Monday, November 20, 2006

Is Anyone Afraid?

The overall economy really is booming. Deny that, well then you are professing considerable ignorance. A consultant friend of mine informs me that a hotel room in Manhattan is not to be found these days for less than $500 a night. He told me it should be more like $350. That is both a sign of prosperity and one of burgeoning inflation.

Though energy prices are all over the place and home prices quietly imploding, the stock market marches on fearlessly. Note last week it shrugged off a major political victory by American socialists.

Not only are stocks roaring, but they are trading with the euphoria of 1999. This very short-term bullish and more long-term bearish headline just flashed on,

14:27 Sentiment indicators

Market volatility, as measured by options market prices, is close to unchanged after the VIX (CBOE Volatility Index) made an intraday move below the 10.00 level for only the second time since 1994.

The VIX is one of the only indicators I look at. If you recall, my career started as an option pit trader. It's a broad measure of option premium in the stock market. A low VIX implies low investor fear. The index always tends to get whacked around the 4th of July, Thanksgiving, and Christmas weeks when market participants generally vacation. Nonetheless, it's essentially in uncharted and perilous territory.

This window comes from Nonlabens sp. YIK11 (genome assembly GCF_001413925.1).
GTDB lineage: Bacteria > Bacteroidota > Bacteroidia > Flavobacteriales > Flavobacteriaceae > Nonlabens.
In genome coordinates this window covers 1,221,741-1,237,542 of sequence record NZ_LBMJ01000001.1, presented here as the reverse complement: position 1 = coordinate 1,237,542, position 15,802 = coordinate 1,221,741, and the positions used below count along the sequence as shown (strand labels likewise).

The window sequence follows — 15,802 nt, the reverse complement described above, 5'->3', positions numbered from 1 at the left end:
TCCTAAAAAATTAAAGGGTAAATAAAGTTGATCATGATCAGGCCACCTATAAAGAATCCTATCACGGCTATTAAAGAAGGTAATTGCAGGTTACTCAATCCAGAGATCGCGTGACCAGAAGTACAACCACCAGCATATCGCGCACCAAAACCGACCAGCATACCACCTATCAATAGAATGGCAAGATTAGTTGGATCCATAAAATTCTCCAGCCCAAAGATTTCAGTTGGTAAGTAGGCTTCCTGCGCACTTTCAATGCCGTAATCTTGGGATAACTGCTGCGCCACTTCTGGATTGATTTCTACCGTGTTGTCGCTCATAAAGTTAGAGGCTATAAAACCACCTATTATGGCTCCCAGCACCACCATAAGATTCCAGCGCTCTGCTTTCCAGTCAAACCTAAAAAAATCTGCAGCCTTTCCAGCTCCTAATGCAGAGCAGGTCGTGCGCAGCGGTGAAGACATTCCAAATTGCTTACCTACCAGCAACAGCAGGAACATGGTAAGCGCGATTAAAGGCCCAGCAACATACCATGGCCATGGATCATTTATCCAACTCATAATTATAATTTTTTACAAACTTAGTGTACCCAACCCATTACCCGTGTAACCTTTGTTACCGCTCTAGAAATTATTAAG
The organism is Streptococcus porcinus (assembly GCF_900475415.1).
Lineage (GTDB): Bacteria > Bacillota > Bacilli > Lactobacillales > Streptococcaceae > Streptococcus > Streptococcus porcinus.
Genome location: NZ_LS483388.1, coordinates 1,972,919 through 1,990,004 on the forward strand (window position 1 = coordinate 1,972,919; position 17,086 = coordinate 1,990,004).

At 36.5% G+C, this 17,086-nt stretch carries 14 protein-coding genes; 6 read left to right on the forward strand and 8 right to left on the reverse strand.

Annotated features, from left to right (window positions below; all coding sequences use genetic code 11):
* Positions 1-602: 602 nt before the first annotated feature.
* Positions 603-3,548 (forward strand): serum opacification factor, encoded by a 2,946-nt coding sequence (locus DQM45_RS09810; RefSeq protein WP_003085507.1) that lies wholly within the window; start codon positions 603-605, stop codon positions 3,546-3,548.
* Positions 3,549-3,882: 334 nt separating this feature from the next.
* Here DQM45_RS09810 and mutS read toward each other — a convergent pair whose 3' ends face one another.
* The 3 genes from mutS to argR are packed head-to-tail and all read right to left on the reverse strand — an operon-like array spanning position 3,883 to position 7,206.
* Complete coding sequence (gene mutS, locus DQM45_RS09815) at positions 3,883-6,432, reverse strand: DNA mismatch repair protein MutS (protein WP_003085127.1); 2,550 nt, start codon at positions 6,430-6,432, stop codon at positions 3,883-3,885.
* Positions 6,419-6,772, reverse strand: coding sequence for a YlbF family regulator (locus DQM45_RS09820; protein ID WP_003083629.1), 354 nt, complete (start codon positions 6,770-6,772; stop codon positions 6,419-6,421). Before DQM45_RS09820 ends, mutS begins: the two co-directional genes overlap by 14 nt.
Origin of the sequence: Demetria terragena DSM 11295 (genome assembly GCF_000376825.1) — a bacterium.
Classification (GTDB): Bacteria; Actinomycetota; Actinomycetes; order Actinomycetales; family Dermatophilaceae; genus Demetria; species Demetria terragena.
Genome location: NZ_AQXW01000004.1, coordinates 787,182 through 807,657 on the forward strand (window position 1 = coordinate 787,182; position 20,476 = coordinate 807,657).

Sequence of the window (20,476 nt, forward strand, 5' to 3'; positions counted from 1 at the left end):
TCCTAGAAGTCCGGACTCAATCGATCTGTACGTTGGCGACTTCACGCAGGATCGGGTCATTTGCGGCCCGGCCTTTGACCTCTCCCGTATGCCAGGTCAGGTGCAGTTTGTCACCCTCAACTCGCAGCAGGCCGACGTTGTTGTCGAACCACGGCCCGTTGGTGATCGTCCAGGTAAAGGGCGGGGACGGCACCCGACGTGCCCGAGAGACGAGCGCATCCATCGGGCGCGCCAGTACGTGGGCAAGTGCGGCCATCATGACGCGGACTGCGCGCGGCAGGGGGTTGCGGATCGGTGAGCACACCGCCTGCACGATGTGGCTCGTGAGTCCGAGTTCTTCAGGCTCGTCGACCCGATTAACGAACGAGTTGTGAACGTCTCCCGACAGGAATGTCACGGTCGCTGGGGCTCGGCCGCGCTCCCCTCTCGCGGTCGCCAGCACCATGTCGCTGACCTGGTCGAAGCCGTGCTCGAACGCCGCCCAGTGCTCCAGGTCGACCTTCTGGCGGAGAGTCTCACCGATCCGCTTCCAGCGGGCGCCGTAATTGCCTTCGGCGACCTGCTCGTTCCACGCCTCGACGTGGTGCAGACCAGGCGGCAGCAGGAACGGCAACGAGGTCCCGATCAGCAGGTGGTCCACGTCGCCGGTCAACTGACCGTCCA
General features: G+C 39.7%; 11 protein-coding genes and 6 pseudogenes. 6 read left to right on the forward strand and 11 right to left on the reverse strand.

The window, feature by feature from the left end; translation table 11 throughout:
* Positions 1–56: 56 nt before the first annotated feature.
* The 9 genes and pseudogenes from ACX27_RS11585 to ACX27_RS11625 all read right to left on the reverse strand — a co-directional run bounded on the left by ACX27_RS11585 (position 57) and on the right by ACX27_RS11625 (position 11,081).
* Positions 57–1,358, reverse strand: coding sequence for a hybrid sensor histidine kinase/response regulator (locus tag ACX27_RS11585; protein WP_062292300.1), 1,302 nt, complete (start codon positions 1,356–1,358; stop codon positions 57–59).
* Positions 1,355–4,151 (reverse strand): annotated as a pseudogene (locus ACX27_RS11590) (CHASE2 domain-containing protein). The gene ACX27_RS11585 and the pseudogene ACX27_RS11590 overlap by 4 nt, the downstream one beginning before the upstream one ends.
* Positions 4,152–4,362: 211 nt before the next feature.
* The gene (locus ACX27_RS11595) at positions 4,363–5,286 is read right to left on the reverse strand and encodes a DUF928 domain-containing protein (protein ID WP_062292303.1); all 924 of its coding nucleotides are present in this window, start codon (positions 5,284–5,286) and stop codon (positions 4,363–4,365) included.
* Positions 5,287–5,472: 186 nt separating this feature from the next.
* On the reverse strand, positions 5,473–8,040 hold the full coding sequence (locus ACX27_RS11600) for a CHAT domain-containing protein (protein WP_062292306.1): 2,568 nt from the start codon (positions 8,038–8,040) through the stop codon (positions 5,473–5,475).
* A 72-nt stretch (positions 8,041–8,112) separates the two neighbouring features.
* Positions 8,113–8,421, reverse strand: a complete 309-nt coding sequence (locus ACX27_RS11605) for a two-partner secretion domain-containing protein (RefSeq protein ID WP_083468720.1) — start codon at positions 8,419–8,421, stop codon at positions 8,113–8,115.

Yeah, corporate earnings have been great, wages are upticking, and hotel rooms and flights hard to book BUT the stock market's move feels to me like a massive trader short squeeze. I am short the NASDAQ and bleeding a bit. Hopefully I'll be able to hold on to the trade long enough to get some money back.

The stock market may think it's 1999, but there were much more promising companies to invest in back then. Today, the bull story is mostly one of cheap money (low interest rates) and the elixir of never-ending productivity gains. For sure, it's one scary freight train to step in front of.

But in 1999 we had paradigm shattering breakthroughs like the internet, the Cheap Revolution, nascent wireless technologies, etc.

All we have today (outside of Google) are iPods - toys that aren't about to usher in any new industrial ages.

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